‘Am I going to die?’: Hamilton boy, 7, shot in his home Thursday in stable condition

Police investigators enter 16 Gordon Street Friday morning where a seven-year-old was shot Thursday.

HAMILTON—A neighbour who came to the aid of a seven-year-old child, shot Thursday night inside his east end home, says the frightened boy looked him in the eye and asked: “Am I going to die?”

The neighbour, Dan, who did not want his name used for fear of retaliation, said it was so painful to hear that at first he had to look away from the young child.

The boy is in stable condition in hospital after the shooting which happened just before 8 p.m. on Gordon Street, north of Barton Street near Gage Avenue. He was shot inside his own home, “a result of multiple gunshots into the house,” police said Friday morning.

Police said the shots were fired into the home from the backyard.

“After discharging the firearm, the suspect fled from the rear yard into a vehicle waiting on Gordon Street and sped east,” police said in a release.

They describe the vehicle as a light-coloured four-door sedan.

Police said the home was targeted, and the child was the unintended victim.

A Hamilton police forensics officer photographs the rear door and window at the home.

After hearing gunshots Thursday night, Dan ran into the home and worked to stop the bleeding while they waited for paramedics.

He says he heard two gunshots and then a commotion down the street. At first he thought the shots were in an apartment across the road, but then he heard screaming from inside the home. He opened the door and down the hall he saw the boy lying there bleeding from wounds to his abdomen and left hand.

Dan said he applied pressure with a sweater.

“He asked me if he was going to die,” Dan said. At first he had to look away, but when the boy asked again he turned back.

“I told him: no, it’s just a little hole,” he said.

Dan said he tried to feel the boy’s back for an exit wound but didn’t find one. The boy sat up and said it was easier to breathe that way.

Within two minutes police were on scene.

In the chaos Dan said he was just focused on the boy, whose family he said were quiet and have lived on the street a couple years.

After he said he looked around on the ground for shell casings, but didn’t see any and doesn’t know what happened.

Dan, a neighbour, came to the aid of the boy.

There were other adults in the home when he went inside. Dan said he called out to ask if anyone else was hurt, but was told no.

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At the scene a number of evidence marker tags mark the snow-covered path along the side of the house toward the back of the home.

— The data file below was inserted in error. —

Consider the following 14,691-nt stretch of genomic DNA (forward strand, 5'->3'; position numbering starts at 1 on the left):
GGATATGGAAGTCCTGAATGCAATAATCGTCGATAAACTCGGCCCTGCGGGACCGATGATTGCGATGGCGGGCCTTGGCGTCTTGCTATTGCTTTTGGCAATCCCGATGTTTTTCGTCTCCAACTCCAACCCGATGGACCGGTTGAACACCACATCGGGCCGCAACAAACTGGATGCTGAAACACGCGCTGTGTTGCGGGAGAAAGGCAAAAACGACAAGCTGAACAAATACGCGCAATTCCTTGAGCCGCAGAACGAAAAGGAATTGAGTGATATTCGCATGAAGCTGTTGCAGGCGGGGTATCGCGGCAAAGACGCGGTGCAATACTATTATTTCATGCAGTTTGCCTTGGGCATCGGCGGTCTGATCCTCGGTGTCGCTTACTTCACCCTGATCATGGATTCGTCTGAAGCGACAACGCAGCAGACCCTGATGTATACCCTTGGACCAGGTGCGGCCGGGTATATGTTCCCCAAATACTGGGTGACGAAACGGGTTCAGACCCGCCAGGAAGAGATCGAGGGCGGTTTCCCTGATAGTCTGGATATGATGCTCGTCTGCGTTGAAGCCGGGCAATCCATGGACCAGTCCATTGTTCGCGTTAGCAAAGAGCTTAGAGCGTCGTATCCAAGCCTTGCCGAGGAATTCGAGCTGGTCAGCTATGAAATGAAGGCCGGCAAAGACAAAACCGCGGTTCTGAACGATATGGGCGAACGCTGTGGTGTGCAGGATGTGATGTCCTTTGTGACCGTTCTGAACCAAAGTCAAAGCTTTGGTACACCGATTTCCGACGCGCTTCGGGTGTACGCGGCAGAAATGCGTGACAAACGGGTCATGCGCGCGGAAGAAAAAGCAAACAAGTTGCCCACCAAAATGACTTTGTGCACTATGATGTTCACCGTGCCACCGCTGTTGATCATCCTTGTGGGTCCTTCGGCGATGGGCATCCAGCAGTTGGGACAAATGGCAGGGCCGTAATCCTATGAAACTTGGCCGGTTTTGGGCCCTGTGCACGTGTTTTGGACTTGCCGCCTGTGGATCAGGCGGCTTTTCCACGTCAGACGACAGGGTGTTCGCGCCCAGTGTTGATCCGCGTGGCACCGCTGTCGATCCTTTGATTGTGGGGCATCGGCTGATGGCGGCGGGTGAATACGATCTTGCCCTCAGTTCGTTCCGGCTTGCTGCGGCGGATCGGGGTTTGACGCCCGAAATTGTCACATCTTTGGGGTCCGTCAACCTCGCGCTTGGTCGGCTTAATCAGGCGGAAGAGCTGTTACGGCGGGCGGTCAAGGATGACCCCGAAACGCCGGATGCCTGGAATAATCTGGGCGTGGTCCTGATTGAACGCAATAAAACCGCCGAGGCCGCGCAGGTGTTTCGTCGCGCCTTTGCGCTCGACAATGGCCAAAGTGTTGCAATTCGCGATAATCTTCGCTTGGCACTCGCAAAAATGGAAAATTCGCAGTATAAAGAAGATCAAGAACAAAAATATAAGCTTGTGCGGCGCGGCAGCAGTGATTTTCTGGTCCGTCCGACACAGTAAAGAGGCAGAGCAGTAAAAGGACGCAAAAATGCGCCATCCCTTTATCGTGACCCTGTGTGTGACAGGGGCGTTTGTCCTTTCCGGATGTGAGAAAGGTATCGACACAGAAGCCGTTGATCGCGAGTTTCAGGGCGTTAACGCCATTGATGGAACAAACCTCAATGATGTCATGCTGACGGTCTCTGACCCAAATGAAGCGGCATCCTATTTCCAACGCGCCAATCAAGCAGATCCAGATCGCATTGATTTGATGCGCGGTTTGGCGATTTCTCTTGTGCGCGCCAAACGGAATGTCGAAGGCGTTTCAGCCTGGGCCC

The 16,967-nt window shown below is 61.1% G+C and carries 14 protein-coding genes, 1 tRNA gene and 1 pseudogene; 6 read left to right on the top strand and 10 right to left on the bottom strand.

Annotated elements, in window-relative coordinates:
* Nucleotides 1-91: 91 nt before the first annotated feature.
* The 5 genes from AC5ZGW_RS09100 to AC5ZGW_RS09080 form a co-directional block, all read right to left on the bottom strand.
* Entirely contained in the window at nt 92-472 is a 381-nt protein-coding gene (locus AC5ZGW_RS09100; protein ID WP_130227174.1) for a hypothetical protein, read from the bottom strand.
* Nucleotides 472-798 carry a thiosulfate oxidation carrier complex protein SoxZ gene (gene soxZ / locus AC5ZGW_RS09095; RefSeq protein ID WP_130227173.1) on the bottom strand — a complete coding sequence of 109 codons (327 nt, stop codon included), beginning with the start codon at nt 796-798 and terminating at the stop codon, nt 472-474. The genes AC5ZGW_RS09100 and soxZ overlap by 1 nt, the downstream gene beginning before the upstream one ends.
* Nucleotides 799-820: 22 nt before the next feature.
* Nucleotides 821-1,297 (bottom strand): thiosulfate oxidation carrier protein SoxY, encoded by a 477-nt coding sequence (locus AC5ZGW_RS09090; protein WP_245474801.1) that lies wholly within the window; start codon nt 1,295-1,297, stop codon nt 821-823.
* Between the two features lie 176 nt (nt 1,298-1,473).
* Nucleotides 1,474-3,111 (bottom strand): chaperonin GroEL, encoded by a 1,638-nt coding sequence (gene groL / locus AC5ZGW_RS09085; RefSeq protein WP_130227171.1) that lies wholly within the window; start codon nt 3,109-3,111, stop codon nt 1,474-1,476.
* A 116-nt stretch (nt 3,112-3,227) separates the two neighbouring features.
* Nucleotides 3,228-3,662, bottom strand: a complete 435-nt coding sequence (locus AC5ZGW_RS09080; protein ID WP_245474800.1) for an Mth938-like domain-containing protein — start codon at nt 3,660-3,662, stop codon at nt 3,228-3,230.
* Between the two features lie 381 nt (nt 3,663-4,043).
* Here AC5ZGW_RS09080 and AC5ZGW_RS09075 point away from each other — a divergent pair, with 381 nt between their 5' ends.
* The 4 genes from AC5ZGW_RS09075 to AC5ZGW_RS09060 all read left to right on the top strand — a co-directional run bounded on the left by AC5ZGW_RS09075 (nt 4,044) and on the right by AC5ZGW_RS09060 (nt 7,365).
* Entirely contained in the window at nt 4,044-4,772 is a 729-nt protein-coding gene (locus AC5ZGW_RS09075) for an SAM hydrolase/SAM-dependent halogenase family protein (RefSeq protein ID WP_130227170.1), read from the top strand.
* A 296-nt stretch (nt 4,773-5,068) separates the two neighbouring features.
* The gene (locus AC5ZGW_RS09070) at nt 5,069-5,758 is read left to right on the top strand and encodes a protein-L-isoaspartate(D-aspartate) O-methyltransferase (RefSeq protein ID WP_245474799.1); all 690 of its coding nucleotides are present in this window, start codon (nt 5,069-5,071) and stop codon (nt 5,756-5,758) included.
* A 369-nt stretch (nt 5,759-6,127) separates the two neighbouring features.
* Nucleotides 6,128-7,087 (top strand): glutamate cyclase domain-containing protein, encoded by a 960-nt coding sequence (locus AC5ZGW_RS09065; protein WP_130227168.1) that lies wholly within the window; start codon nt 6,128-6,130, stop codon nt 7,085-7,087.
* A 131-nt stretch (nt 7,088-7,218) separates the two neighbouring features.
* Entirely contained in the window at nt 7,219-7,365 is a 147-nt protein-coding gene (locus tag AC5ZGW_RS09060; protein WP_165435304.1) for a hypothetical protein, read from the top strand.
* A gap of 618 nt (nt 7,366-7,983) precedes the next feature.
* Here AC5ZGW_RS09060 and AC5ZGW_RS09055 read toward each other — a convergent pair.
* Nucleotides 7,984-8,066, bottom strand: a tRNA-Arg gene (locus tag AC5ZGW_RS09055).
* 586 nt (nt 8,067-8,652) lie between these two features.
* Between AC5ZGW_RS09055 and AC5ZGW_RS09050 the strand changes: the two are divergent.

It appears police took casings of shoe prints left in the snow.

Evidence markers were seen at the scene of the incident.

Neighbours gathered Friday morning expressed sadness and anger about violence impacting children.

It’s not the first time a child has been hurt or killed here. Jesse Clark, 14, was fatally stabbed more than five years ago in the neighbourhood.

Dan said he was there then too, and held Clarke as he was dying. He and his family have suffered a lot of loss and as he ran in to help the boy Thursday night he said he was thinking: “not again.”

Last night at the scene, Deputy police Chief Frank Bergen expressed his outrage over the shooting.

“This is unacceptable,” Bergen said. “Guns do not belong on our streets.

“This is when our community has to stop and understand what’s happening with the proliferation of guns on the street,” Bergen added.

Dan described the boy as a good kid.

“He comes outside and plays with my dogs.”

Bergen noted that this was the third shooting of the year, but the first with a victim. Last year there were 47 shooting incidents in Hamilton.

“This is when the public needs to come together, if you see something, say something,” Bergen said.

The shooting is being investigated by the major crime unit, which handles the most serious of criminal cases in Hamilton, including homicides and attempted murders.

Police are on the scene looking for evidence and reviewing video surveillance and speaking to witnesses. Police are asking any residents or businesses with video cameras, or other information, to come forward.

People with information can call Det. Daryl Reid at 905-546-3825 or Crime Stoppers at 1-800-222-8477.


Steve Buist is an investigative reporter and feature writer with the Hamilton Spectator.

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